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05/04/94 PEOPLE STATE ILLINOIS v. ROCKIE BOSNAK

APPELLATE COURT OF ILLINOIS, SECOND DISTRICT


May 4, 1994

THE PEOPLE OF THE STATE OF ILLINOIS, PLAINTIFF-APPELLANT,
v.
ROCKIE BOSNAK, DEFENDANT-APPELLEE. THE PEOPLE OF THE STATE OF ILLINOIS, PLAINTIFF-APPELLANT, V. ONE DODGE DAYTONA TWO DOOR, VIN 183XW4438NN240983, DEFENDANT (ROCKIE BOSNAK, CLAIMANT APPELLEE).

Appeal from the Circuit Court of Du Page County. No. 92-CF-2215. Honorable Edward W. Kowal, Judge, Presiding. Appeal from the Circuit Court of Du Page County. No. 92-MR-710. Honorable Bonnie M. Wheaton, Judge, Presiding.

Doyle, Inglis, Bowman

The opinion of the court was delivered by: Doyle

JUSTICE DOYLE delivered the opinion of the court:

The State appeals, pursuant to Supreme Court Rule 604(a)(1) (134 Ill. 2d R. 604(a)(1)), from the circuit court's order granting the motion of defendant, Rockie Bosnak, to suppress evidence. The State also appeals, pursuant to Supreme Court Rule 308 (134 Ill. 2d R. 308), from the circuit court's order granting defendant's motion in limine in a related forfeiture proceeding. We consolidated the appeals. The issue in both appeals is whether a search of defendant's car following his arrest for driving with a suspended license was a proper search incident to arrest.

The State charged defendant by indictment with the unlawful possession of more than 30 grams but less than 500 grams of a substance containing cannabis (Ill. Rev. Stat. 1991, ch. 56 1/2, par. 704(d) (now 720 ILCS 550/4(d) (West 1992))) and by information with driving under the influence of alcohol (Ill. Rev. Stat. 1991, ch. 95 1/2, par. 11-501(a)(2) (now 625 ILCS 5/11-501(a)(2) (West 1992))). Defendant also received a traffic complaint charging him with driving with a suspended license (Ill. Rev. Stat. 1991, ch. 95 1/2, par. 6-303(a) (now 625 ILCS 5/6-303(a) (West 1992))).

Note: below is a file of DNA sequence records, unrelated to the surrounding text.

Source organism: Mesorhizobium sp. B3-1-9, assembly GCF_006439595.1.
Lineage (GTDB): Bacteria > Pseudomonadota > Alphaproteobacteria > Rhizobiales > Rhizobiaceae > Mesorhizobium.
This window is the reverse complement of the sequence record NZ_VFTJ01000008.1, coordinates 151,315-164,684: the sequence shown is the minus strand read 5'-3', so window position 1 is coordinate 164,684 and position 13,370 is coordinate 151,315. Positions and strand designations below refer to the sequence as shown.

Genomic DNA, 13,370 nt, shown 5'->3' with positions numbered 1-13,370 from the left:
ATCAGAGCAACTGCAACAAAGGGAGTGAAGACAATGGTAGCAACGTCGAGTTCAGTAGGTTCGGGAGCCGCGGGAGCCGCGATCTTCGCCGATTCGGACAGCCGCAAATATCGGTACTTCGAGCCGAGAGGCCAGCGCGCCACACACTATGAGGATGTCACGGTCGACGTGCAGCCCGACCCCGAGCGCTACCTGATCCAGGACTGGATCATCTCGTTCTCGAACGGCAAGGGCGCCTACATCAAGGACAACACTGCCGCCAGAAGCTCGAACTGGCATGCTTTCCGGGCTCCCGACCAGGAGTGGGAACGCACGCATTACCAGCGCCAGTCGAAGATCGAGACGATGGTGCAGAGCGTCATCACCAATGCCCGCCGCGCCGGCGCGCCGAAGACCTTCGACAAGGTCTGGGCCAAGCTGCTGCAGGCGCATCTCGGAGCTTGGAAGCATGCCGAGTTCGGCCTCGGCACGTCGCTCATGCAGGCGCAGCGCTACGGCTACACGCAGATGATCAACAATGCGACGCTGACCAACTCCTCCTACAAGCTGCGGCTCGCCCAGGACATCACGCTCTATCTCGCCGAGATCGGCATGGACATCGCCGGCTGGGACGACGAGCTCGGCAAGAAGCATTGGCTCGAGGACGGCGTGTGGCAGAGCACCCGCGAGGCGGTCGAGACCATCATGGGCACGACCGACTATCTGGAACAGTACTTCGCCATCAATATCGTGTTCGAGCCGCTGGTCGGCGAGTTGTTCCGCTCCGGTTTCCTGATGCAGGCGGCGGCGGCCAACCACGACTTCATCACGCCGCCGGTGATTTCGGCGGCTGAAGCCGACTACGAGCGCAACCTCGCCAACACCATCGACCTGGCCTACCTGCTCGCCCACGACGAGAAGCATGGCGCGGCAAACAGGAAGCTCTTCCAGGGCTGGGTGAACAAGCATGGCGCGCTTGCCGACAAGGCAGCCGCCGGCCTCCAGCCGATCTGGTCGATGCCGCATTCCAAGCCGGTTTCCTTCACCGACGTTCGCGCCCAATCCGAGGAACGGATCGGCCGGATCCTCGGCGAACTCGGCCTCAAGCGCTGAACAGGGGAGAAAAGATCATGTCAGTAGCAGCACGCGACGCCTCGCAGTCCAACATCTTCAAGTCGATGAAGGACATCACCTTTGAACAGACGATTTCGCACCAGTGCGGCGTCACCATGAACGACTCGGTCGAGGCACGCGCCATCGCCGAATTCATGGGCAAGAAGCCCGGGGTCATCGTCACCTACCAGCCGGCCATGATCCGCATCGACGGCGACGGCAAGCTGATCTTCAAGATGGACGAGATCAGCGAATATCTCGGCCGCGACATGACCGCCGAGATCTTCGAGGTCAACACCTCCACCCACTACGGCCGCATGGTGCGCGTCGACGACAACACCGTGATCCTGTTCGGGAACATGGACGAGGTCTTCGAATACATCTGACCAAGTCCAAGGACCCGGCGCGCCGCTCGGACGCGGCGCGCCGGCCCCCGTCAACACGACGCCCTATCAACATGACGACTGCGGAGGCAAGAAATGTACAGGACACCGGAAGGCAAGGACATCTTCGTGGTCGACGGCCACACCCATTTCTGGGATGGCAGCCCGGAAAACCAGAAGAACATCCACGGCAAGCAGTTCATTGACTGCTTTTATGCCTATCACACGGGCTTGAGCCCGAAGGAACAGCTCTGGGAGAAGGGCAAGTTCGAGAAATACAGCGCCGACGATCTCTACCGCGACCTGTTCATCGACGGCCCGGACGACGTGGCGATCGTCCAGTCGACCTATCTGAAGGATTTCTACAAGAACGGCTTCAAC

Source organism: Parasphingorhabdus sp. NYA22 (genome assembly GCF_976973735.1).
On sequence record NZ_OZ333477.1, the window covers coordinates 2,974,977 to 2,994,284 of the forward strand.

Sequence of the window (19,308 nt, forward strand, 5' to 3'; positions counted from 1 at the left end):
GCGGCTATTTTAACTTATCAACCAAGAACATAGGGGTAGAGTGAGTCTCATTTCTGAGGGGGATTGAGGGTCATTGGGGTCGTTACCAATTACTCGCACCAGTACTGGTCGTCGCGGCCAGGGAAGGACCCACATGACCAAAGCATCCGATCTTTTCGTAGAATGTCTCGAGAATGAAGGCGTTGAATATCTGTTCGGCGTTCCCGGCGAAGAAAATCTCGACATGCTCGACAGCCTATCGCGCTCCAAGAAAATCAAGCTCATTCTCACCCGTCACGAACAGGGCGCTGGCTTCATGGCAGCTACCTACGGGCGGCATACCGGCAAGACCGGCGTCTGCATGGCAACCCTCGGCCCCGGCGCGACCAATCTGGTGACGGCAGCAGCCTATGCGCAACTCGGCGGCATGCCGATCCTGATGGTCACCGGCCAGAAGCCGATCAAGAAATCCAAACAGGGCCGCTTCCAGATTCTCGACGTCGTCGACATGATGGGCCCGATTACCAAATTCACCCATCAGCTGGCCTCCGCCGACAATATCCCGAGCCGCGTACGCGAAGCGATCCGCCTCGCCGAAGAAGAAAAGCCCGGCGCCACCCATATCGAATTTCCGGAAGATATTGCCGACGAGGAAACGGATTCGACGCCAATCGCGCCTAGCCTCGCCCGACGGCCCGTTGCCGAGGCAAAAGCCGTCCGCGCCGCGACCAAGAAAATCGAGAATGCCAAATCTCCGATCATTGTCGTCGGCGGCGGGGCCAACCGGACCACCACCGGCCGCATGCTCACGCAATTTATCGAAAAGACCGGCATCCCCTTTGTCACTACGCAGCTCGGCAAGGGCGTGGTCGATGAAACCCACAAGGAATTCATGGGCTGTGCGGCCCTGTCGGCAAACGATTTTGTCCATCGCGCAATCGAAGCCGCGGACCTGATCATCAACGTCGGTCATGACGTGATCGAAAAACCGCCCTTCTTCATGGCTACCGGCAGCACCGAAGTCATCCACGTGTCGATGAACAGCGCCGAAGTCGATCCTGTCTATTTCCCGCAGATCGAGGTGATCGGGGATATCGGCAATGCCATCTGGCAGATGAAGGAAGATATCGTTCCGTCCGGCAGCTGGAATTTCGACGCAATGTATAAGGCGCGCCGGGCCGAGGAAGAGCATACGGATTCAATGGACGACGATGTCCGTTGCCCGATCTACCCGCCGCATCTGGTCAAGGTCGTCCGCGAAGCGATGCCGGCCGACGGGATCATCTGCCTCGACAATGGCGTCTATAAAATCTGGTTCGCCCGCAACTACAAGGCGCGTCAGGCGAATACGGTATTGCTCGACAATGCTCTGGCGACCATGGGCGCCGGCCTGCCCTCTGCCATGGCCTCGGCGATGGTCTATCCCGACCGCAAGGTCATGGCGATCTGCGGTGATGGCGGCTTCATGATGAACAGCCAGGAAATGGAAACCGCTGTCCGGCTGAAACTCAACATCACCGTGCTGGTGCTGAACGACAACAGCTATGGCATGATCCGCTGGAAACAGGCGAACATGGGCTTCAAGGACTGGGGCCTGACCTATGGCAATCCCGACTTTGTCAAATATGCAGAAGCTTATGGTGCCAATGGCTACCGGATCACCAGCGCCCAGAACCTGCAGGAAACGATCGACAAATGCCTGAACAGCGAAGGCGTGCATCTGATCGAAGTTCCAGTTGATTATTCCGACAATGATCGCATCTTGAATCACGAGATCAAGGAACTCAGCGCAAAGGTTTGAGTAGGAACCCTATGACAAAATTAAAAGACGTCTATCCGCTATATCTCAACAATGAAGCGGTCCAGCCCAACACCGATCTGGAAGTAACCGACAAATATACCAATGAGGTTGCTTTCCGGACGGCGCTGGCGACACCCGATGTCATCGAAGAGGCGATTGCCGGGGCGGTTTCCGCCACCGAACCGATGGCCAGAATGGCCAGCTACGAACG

Defendant moved to quash his arrest and to suppress all evidence obtained as a result of the search of his car. At the hearing, defendant testified that, on October 2, 1992, he resided in an apartment complex on Tennessee Drive in Willowbrook. At about 12:45 a.m., he was driving west on 75th Street and then turned onto Tennessee Drive.

As he was driving north on Tennessee Drive, defendant saw two Willowbrook police cars parked alongside the street, facing south, with their lights off. Defendant testified that the police cars were parked in the road and that there was a trash dumpster on the other side of the road just across from the cars. Defendant drove past thepolice cars and continued towards his apartment building. Because the road upon which he was driving was narrow, defendant's car passed within about five feet of the police cars.

Defendant drove another 200 yards and parked his car about 100 yards from his apartment building. Defendant testified that, during this or any other time, he never saw the police cars with their emergency lights activated. He exited his car, locked it, and began walking towards his apartment building. As he was about 10 yards from his car, he heard someone say, "Excuse me. Do you have a driver's license?" Defendant turned around and saw a police officer. Defendant also noticed that there was a squad car parked about 15 to 20 yards from where his car was parked. The squad car did not have its emergency lights or its headlights activated.